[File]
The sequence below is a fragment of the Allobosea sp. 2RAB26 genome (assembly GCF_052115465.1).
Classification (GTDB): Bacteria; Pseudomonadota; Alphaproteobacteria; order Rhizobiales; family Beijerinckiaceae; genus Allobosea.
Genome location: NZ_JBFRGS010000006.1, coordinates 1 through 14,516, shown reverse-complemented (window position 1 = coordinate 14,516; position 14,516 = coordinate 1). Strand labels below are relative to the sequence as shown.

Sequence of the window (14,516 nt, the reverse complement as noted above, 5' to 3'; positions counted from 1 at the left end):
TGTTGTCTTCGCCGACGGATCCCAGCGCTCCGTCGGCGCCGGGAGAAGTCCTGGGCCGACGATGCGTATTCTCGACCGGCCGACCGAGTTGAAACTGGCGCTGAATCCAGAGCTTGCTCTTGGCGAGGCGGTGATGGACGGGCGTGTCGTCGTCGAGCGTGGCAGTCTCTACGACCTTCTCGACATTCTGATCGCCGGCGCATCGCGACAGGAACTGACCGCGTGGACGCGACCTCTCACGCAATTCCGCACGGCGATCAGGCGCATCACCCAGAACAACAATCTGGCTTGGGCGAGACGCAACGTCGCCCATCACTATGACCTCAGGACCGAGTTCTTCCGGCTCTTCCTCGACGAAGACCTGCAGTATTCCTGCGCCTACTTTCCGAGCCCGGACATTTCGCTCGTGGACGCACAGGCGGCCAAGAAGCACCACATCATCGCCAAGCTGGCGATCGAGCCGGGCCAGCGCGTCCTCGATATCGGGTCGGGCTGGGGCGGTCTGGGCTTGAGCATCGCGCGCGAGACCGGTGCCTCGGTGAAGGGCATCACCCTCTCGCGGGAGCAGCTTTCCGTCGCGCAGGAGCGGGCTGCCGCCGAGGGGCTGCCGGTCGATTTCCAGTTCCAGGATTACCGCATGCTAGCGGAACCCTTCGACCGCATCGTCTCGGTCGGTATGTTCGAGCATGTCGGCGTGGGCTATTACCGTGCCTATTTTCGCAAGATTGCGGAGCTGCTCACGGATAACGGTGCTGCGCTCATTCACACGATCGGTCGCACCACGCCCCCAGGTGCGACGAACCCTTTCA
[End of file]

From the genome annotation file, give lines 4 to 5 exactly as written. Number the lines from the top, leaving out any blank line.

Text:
Sequence of the window (14,516 nt, the reverse complement as noted above, 5' to 3'; positions counted from 1 at the left end):
TGTTGTCTTCGCCGACGGATCCCAGCGCTCCGTCGGCGCCGGGAGAAGTCCTGGGCCGACGATGCGTATTCTCGACCGGCCGACCGAGTTGAAACTGGCGCTGAATCCAGAGCTTGCTCTTGGCGAGGCGGTGATGGACGGGCGTGTCGTCGTCGAGCGTGGCAGTCTCTACGACCTTCTCGACATTCTGATCGCCGGCGCATCGCGACAGGAACTGACCGCGTGGACGCGACCTCTCACGCAATTCCGCACGGCGATCAGGCGCATCACCCAGAACAACAATCTGGCTTGGGCGAGACGCAACGTCGCCCATCACTATGACCTCAGGACCGAGTTCTTCCGGCTCTTCCTCGACGAAGACCTGCAGTATTCCTGCGCCTACTTTCCGAGCCCGGACATTTCGCTCGTGGACGCACAGGCGGCCAAGAAGCACCACATCATCGCCAAGCTGGCGATCGAGCCGGGCCAGCGCGTCCTCGATATCGGGTCGGGCTGGGGCGGTCTGGGCTTGAGCATCGCGCGCGAGACCGGTGCCTCGGTGAAGGGCATCACCCTCTCGCGGGAGCAGCTTTCCGTCGCGCAGGAGCGGGCTGCCGCCGAGGGGCTGCCGGTCGATTTCCAGTTCCAGGATTACCGCATGCTAGCGGAACCCTTCGACCGCATCGTCTCGGTCGGTATGTTCGAGCATGTCGGCGTGGGCTATTACCGTGCCTATTTTCGCAAGATTGCGGAGCTGCTCACGGATAACGGTGCTGCGCTCATTCACACGATCGGTCGCACCACGCCCCCAGGTGCGACGAACCCTTTCA